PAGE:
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046. Madain (ancient: Bad Tibira)**

Alternate name (modern): Tell Medinah

Dhi Qar Governorate. About 10 kilometers northeast of Larsa, on the Iturungal Canal, one of the two main courses of the Euphrates in antiquity.

Dates: Late Uruk III or Early Dynastic, 3000-2000 BC (?)

Bad-Tibira, an ancient Sumerian city, is first mentioned in the Sumerian king list (an ancient text in the Sumerian language listing kings of Sumer from Sumerian and foreign dynasties) as "exercising kingship" over one of the five cities that were the centers of dynasties that ruled before the Deluge ("Great Flood"); the other four cities being Eridu, Larak, Shuruppak and Sippar. Bad Tibira is listed as the "second city" following Eridu. The founder of Bad Tibira was the king-god Enmenluanna.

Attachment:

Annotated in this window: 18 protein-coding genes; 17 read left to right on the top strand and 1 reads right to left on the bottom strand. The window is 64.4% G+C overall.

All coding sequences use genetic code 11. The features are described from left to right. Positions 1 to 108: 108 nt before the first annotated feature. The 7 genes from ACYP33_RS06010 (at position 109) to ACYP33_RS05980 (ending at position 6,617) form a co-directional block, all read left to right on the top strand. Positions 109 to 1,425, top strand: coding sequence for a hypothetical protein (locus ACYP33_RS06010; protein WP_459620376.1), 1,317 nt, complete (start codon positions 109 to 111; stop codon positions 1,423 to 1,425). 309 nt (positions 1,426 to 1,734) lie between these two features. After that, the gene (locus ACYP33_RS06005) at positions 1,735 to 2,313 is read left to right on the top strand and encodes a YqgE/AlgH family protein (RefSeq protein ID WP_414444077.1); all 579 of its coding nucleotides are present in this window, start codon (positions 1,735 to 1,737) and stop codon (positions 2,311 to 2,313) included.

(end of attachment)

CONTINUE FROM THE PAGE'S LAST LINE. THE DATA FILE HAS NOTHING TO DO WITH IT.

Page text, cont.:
If the Sumerian king list is to be believed, the rulers of Bad Tibira — Enmenluanna, Enmengalanna and Dumuzid —and the other ancient dynasties enjoyed reigns of truly fantastic lengths; for this reason, the tradition may be partly mythic. Nevertheless, the existance and antiquity of four of the five cities has been established archaeologically. Bad Tibira has not been fully excavated; the site for Larak has not yet been identified.

In Sumerian hymns and mythology, Bad Tibira is associated with Dumuzi (Akkadian Tammuz), the god of shepherds and their flocks, and one of the three rulers of the antediluvian dynasty there. As the lover of Ishtar, he is also part of a tradition of dying (and reborn) gods. In Akkadian times, Tammuz was the name for the lunar month that approximately corresponds with July, and this is still the name for that month in the Jewish calendar.

Site Assessment: Recent looting - illicit holes seen






  31° 22' 47.9640"
  31.37999º N
  45° 59' 59.9639"   
  45.99999º E